Professor Cheng Man-Ching (1902-1975) is one of the most significant Taiwanese martial arts teachers of modern times. Many regard Cheng Man-Ching as the man who brought Tai Chi and Chinese philosophy to the West. He was not only a remarkable martial artist but also an accomplished painter, poet, scholar and doctor of Chinese medicine . Because of his skills in these five areas he was often referred to as the "Master of Five Excellences.
As a child he suffered from a head trauma and was in coma for a short time . To regain his motor abilities he was sent to calligraphy classes and soon he started to practice painting. He studied painting with with Prof. Wang Hsiang-Ch’ian . In 1913 he moved to Shanghai and continued his studies with well known artist Chang Kwong-Hong in Shanghai. In 1916 he to Hangchou where studied painting, poetry, and calligraphy with several prominent teachers if the time .In 1919 he moved to Beijing to finish his studies and soon after he started his academic career at Yu-Wen University where he taught poetry . In 1922 he became a professor of Chinese Ink Painting at the Peking Academy of Fine Arts and 3 years later he taught at National Chi-Nan University and served as Director of painting Department of Shanghai School of Fine Arts.
At that time Cheng developed a chronic lung condition and a local doctor suggested that he take up Tai Chi to remediate his condition. He Studied T’ai Chi Ch’uan with Yang Cheng-Fu for seven years . He also started studies of traditional Chinese medicine with Dr. Sung You-an. Additionally, he achieved mastery of traditional gynecology, and orthopedic medicine.
In 1949 he moved to Taiwan and continued his career as a physician and as a teacher of his t'ai chi ch'uan form, as well as actively practicing painting, poetry, and calligraphy. He published Cheng's 13 Chapters of T'ai Chi Boxing in 1950 . He started the Shih Chung T'ai Chi Association in Taipei and he was one of the first Chinese martial teachers who accepted and taught foreigners. As much as he left a strong impact on Taiwanese martial arts his work in the area of classical arts , mostly painting is more important. He was on of the most important figures in foundation of the Republic of China Fine Arts Society .He was a head of the Chinese Painting and Calligraphy Exhibition and was elected as a lifetime professor at the College of Chinese Culture.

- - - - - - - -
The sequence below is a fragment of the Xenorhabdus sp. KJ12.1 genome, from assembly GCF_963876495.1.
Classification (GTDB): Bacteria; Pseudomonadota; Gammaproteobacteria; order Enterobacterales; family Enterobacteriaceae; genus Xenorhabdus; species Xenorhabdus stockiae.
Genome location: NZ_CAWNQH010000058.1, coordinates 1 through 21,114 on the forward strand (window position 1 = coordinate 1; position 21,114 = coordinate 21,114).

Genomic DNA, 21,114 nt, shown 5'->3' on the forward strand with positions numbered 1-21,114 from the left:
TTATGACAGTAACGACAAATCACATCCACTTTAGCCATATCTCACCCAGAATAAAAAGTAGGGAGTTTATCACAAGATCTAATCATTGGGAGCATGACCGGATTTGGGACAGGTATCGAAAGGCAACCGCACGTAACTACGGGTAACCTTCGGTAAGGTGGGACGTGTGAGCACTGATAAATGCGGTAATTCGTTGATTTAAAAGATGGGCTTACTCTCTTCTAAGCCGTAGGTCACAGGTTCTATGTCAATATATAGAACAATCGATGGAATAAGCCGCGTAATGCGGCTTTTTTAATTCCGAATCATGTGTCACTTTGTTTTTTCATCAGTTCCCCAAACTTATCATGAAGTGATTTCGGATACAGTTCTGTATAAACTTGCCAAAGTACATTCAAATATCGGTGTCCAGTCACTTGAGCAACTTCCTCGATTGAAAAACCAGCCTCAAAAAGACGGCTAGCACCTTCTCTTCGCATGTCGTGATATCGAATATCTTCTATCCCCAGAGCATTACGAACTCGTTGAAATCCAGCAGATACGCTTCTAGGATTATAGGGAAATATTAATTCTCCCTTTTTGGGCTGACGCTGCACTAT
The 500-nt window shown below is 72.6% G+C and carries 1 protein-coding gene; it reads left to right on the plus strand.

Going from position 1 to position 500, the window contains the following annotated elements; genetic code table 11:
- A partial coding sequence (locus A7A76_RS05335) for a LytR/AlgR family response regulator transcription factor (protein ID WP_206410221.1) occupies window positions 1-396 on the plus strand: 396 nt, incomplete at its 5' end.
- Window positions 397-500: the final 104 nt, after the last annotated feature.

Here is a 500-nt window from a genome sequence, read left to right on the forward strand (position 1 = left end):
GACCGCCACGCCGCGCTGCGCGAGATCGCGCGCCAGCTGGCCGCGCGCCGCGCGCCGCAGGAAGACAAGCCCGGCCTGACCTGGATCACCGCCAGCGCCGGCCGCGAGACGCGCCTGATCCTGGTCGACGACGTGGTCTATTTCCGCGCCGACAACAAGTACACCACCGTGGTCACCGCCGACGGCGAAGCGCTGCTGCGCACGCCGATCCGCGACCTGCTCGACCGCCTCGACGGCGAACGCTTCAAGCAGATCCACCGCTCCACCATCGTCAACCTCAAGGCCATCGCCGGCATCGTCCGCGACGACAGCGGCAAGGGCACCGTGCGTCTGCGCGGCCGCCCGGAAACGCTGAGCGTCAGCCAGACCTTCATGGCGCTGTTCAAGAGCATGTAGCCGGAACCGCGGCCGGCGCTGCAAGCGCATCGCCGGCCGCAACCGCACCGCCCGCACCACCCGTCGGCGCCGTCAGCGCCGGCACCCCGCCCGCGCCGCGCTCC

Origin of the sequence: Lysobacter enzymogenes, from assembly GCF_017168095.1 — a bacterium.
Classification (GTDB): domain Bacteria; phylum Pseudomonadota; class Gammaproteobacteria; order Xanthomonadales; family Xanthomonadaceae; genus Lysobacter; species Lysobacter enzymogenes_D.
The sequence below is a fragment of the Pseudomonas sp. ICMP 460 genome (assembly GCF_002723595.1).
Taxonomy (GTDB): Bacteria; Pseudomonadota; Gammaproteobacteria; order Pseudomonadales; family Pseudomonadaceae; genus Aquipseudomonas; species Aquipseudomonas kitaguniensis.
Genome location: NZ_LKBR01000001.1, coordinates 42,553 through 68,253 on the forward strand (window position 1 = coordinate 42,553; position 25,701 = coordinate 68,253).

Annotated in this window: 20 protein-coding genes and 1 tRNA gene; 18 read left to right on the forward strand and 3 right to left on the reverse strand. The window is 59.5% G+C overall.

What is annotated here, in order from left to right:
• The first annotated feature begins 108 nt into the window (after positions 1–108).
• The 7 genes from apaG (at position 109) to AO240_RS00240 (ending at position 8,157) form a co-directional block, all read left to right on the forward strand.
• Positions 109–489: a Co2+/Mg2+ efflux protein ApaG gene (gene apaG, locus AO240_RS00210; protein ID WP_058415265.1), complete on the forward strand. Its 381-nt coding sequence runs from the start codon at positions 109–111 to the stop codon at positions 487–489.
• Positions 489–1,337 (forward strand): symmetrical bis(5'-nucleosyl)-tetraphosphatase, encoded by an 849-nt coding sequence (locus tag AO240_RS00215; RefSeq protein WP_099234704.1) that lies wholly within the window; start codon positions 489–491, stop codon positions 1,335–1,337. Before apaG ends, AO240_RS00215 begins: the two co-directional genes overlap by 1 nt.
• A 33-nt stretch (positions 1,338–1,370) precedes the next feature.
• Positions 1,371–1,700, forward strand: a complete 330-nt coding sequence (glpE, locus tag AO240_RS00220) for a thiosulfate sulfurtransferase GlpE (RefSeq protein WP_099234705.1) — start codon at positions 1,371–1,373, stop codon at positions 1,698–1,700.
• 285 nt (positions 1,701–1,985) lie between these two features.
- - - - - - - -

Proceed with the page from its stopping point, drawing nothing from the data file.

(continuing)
In 1964, Cheng moved with his family to the United States, where he taught at the New York T'ai Chi Association
In 1967 in collaboration with Robert W. Smith, and T. T. Liang, Cheng published "T'ai Chi, the Supreme Ultimate Exercise for Health, Sport and Self-defense,". He wrote over a dozen other books on a variety of subjects, including the I Ching, the Tao Te Ching, the Analects of Confucius, books of poetry, essays, medicine, and art collections.
He returned to Taiwan in 1974 and passed away a year later .
Cheng saw Tai Chi as an embodiment of natural laws and as a path of human growth – a way to live, a way of finding meaning, balance and peace and he taught his students in that manner. He was one of the first Chinese teachers who came to the west and openly taught his art, not to mention he taught foreigners much before famous Bruce Lee .Cheng Man-Ching was open minded and he changed his art making it easier for practice and understanding . Through his martial art school and his painting he introduced to the west all the treasures of classical Chinese culture , philosophy and art . He laid a foundation for all the Taiwanese martial artist who later came to the west and spread traditional Chinese martial arts